Open search: To perform an open search (large precursor mass tolerance, used for finding unspecified post translational modifications), select ‘Open Search’. This will prompt you to also update the downstream parameters for open searching, select ‘Yes’.

    Non-specific search: To perform a closed search where peptides are not required to have any enzymatic terminus, select ‘Non-specific Search’. This will prompt you to also update the downstream parameters for non-specific search, select ‘Yes’.

Note: For non-specific searches or for searches with many variable modifications, you may need to use the database splitting option, which requires an installation of Python.

  1. Fill in the amount of memory (in GB) that FragPipe will be allowed to use. We recommend leaving this set to ‘0’, which will allow MSFragger to analyze the TIMS-TOF data as quickly as possible.
  2. Specify the search parameters you want to use. For more information on these parameters, see the MSFragger wiki page.

Set downstream processing parameters

In the ‘Downstream’ tab,

  1. Select ‘Run PeptideProphet’ to validate your search results. (More information about PeptideProphet can be found here.
  2. If you previously updated the downstream parameters when setting MSFragger search parameters, you can skip to the next section. You can also re-load default downstream processing parameters by selecting the appropriate ‘Load defaults’ button.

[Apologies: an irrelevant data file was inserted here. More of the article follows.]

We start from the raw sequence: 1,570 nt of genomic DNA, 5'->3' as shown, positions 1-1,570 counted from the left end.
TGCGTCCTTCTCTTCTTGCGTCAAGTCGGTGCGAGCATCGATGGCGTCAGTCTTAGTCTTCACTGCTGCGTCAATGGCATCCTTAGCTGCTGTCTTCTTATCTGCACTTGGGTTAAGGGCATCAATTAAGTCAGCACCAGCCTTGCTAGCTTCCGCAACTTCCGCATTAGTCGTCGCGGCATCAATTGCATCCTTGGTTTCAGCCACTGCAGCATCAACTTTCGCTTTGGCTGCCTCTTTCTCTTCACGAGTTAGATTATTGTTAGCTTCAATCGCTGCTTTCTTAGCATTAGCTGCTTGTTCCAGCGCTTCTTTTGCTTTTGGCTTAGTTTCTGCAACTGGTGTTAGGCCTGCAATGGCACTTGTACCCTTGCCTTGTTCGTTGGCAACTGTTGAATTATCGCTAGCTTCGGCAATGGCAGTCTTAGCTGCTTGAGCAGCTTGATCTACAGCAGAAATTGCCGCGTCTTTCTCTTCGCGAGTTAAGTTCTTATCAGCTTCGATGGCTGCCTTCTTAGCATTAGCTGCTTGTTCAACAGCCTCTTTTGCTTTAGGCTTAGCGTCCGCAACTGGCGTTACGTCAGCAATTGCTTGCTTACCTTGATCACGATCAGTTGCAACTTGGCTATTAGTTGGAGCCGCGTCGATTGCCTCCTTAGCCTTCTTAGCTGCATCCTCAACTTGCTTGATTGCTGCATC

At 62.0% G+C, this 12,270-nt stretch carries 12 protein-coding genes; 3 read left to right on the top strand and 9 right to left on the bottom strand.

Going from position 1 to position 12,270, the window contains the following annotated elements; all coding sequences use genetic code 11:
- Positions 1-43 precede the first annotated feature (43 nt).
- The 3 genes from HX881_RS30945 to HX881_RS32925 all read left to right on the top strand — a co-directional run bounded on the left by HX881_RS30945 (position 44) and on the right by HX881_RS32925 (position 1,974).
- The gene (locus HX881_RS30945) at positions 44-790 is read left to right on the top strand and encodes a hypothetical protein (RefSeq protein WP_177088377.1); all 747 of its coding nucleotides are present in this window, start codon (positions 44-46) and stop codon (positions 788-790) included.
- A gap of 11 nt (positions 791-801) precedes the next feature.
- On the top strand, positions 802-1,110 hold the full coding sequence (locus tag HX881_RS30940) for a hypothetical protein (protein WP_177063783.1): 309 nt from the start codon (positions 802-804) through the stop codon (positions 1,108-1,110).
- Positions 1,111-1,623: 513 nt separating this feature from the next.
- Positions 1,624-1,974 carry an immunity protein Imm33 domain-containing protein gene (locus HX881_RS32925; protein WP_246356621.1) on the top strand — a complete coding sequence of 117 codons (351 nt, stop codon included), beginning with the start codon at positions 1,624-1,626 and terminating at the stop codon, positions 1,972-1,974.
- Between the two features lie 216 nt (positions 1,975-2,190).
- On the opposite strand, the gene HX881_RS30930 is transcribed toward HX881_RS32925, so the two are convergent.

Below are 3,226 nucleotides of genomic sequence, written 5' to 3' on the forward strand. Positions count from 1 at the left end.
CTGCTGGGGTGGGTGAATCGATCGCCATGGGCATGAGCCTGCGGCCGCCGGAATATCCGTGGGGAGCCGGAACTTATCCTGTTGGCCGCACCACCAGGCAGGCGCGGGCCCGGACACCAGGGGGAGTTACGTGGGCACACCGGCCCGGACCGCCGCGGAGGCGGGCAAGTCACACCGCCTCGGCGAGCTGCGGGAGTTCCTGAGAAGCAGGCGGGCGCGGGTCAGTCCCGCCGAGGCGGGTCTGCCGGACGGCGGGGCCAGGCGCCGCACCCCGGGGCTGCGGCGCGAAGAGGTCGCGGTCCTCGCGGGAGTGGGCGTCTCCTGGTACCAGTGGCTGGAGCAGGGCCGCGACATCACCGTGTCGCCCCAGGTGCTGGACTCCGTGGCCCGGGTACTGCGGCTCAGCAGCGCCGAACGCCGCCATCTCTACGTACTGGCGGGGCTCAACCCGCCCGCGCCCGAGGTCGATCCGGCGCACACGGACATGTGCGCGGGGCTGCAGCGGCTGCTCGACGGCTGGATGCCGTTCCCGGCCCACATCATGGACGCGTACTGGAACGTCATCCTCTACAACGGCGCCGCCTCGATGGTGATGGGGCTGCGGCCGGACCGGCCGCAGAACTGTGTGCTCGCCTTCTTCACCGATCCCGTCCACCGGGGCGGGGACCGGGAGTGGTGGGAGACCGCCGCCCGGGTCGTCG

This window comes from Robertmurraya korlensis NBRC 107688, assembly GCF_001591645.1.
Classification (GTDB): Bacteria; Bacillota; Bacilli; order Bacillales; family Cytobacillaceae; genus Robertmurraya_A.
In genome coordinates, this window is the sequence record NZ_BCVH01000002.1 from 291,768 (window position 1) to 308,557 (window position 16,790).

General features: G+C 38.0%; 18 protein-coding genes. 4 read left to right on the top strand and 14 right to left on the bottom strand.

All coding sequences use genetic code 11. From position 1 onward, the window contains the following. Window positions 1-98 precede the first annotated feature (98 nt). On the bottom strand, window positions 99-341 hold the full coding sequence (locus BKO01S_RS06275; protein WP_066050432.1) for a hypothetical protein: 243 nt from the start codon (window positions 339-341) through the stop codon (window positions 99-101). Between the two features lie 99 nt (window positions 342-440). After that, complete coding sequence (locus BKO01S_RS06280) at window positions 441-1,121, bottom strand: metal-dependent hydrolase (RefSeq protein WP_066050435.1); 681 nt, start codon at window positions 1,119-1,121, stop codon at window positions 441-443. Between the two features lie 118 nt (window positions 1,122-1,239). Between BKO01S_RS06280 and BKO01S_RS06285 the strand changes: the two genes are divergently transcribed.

3. Select ‘Run ProteinProphet’ to validate your protein identifications. (More information about ProteinProphet here).

Set quantification

In the ‘Report’ tab,

  1. Select ‘Generate report’ to output tab-delimited tables of the search results.
  2. Select ‘Run Quantification’ to perform label-free quantification if desired. Make sure ‘IonQuant’ is selected. Boundaries for 3D LC-IM-MS feature detection can optionally be set here, we recommend using the defaults.

Run FragPipe

  1. Browse for the folder where you would like the search results to be written.
  2. The ‘Print Commands’ button can be used to see every line of commands that will be executed without actually running them.
  3. Press ‘RUN’ to begin the analysis!

For more information, see the MSFragger wiki for technical documentation and the FAQ.